Developing character studies is a technique that writers use to hone their skills or to prepare for an upcoming work. Within the analysis of the character are many adjectives, words that communicate the outward appearance or the substance of the personality.
Some adjectives tell us how a person looks: The old man was as thin as the cane that supported his wobbly legs. Others tell us how a person sounds: Like a barker at a carnival with sharp, clear tones that penetrated the crowd.
It is when writers examine a character’s soul that we have to be particularly careful with the words we select. Connotations can change over time but all words convey specific meanings. A word may have several synonyms and they do not necessary all have the same basic definition.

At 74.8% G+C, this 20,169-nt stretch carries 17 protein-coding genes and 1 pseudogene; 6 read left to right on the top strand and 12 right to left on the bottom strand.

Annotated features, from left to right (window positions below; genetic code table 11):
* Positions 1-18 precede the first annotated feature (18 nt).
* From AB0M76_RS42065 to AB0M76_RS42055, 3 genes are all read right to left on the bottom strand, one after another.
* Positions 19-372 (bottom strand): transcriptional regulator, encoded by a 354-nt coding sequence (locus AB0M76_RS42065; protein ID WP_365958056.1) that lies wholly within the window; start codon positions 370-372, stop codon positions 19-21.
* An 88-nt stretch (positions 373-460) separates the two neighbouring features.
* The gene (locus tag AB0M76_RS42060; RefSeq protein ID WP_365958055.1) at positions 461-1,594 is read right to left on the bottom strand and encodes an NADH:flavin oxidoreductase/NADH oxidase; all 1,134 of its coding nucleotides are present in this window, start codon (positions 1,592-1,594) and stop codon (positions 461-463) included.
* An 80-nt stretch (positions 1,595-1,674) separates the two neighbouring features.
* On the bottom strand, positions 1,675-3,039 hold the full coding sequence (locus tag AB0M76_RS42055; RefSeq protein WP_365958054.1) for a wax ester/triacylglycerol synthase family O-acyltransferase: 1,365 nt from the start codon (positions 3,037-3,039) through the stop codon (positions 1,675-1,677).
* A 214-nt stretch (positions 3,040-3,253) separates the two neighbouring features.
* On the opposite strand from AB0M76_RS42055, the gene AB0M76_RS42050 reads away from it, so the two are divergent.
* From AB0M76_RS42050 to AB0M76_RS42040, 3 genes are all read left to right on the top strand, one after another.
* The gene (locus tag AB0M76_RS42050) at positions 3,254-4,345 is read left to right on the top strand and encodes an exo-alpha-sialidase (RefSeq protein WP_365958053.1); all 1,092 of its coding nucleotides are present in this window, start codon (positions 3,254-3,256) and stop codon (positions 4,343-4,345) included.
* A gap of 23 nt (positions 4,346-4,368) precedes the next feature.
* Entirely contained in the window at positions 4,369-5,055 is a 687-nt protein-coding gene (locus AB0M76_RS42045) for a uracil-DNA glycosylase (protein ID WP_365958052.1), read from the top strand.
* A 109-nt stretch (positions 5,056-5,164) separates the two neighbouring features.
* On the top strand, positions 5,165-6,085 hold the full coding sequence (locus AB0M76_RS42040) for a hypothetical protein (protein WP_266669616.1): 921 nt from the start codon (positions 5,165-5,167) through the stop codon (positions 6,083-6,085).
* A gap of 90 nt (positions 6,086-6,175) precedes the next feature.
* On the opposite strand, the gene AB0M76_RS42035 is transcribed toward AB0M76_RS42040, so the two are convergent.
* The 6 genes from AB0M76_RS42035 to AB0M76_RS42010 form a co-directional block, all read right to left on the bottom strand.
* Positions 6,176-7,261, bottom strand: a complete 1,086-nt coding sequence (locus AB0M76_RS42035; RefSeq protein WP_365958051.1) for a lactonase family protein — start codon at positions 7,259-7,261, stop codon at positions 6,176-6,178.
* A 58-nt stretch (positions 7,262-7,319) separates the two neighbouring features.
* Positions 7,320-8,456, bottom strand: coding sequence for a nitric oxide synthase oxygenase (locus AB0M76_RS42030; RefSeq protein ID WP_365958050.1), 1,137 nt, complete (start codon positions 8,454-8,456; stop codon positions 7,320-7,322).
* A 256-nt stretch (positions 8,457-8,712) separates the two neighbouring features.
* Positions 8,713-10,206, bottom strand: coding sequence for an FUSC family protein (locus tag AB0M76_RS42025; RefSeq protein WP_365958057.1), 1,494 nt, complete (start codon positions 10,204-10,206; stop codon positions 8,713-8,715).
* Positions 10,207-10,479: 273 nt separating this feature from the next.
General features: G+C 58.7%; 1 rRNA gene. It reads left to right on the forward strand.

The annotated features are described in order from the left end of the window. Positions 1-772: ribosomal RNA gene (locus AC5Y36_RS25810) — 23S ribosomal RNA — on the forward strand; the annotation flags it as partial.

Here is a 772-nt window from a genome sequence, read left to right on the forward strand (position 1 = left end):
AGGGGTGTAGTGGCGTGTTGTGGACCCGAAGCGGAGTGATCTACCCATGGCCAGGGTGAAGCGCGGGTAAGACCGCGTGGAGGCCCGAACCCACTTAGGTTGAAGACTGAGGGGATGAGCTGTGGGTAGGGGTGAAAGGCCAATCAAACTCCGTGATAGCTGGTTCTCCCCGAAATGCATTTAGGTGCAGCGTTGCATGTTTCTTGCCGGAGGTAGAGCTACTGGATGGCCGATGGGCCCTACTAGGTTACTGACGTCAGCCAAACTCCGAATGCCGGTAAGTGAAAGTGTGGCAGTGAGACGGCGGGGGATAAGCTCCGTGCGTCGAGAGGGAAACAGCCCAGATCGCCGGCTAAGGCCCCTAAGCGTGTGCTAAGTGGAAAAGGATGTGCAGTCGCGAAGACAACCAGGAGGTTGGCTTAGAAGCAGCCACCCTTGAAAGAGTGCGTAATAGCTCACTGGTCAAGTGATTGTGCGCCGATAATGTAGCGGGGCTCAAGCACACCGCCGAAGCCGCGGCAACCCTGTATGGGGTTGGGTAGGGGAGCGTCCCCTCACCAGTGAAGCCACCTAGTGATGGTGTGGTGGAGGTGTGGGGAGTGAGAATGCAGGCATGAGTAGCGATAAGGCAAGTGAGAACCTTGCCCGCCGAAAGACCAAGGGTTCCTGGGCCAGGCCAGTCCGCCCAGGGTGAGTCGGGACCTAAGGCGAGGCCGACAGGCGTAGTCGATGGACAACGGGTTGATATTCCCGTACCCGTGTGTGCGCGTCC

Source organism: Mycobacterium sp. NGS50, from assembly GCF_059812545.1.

For example, the word “religious” has several synonyms, including faithful and pious. One of the synonyms for “pious” is sanctimonious. A synonym for “sanctimonious” is smug. Among the synonyms for “smug” are self-righteous and arrogant.
The more I work with words, the more I understand why my editor insists that I be careful how I use them. Her caution applies to all of us, whether student, journalist or mystery author.
If we’re not careful, the path to “religion” can take a turn to “arrogant.”